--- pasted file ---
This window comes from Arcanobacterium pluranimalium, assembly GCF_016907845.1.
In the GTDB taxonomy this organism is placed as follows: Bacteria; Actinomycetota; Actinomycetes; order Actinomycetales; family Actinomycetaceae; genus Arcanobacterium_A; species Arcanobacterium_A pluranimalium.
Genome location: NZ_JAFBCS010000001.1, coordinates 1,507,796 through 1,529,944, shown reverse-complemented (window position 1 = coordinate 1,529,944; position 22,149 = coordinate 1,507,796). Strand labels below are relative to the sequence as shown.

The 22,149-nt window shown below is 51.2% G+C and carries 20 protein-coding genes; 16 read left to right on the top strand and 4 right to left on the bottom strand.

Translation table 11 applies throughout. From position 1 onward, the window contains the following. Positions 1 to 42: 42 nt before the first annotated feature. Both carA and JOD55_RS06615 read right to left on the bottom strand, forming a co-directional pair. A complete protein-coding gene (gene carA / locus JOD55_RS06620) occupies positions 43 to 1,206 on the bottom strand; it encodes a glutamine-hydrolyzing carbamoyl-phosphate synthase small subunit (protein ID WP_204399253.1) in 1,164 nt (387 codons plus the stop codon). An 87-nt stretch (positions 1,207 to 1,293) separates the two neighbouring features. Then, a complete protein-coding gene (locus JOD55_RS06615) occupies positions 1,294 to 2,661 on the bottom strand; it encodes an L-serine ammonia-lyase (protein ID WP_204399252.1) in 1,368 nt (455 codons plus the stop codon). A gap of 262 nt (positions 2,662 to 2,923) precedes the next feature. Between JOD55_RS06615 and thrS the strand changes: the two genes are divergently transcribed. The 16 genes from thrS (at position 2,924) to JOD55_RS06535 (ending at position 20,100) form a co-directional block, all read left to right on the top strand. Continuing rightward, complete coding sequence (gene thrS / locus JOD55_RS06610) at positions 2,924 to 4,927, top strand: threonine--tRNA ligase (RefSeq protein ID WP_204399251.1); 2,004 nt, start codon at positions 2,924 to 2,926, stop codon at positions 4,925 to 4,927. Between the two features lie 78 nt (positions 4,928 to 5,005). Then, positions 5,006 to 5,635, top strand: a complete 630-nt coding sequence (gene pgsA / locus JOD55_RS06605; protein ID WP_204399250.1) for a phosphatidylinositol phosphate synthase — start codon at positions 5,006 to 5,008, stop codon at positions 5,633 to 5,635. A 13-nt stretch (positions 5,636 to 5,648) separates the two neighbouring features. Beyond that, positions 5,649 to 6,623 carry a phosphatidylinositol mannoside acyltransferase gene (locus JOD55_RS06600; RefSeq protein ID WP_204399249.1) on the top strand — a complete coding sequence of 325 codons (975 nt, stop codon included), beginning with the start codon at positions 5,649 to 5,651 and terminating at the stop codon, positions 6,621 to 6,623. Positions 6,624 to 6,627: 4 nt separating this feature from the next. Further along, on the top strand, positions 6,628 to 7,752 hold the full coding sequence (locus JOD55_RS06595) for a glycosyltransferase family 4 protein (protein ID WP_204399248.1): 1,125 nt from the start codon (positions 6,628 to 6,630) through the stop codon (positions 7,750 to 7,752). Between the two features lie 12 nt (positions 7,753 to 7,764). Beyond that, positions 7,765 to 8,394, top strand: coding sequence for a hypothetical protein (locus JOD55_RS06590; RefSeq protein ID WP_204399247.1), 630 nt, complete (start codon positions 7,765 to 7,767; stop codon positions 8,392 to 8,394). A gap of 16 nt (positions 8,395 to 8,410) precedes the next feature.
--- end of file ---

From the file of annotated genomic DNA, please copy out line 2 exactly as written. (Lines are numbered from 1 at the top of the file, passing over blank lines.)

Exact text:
In the GTDB taxonomy this organism is placed as follows: Bacteria; Actinomycetota; Actinomycetes; order Actinomycetales; family Actinomycetaceae; genus Arcanobacterium_A; species Arcanobacterium_A pluranimalium.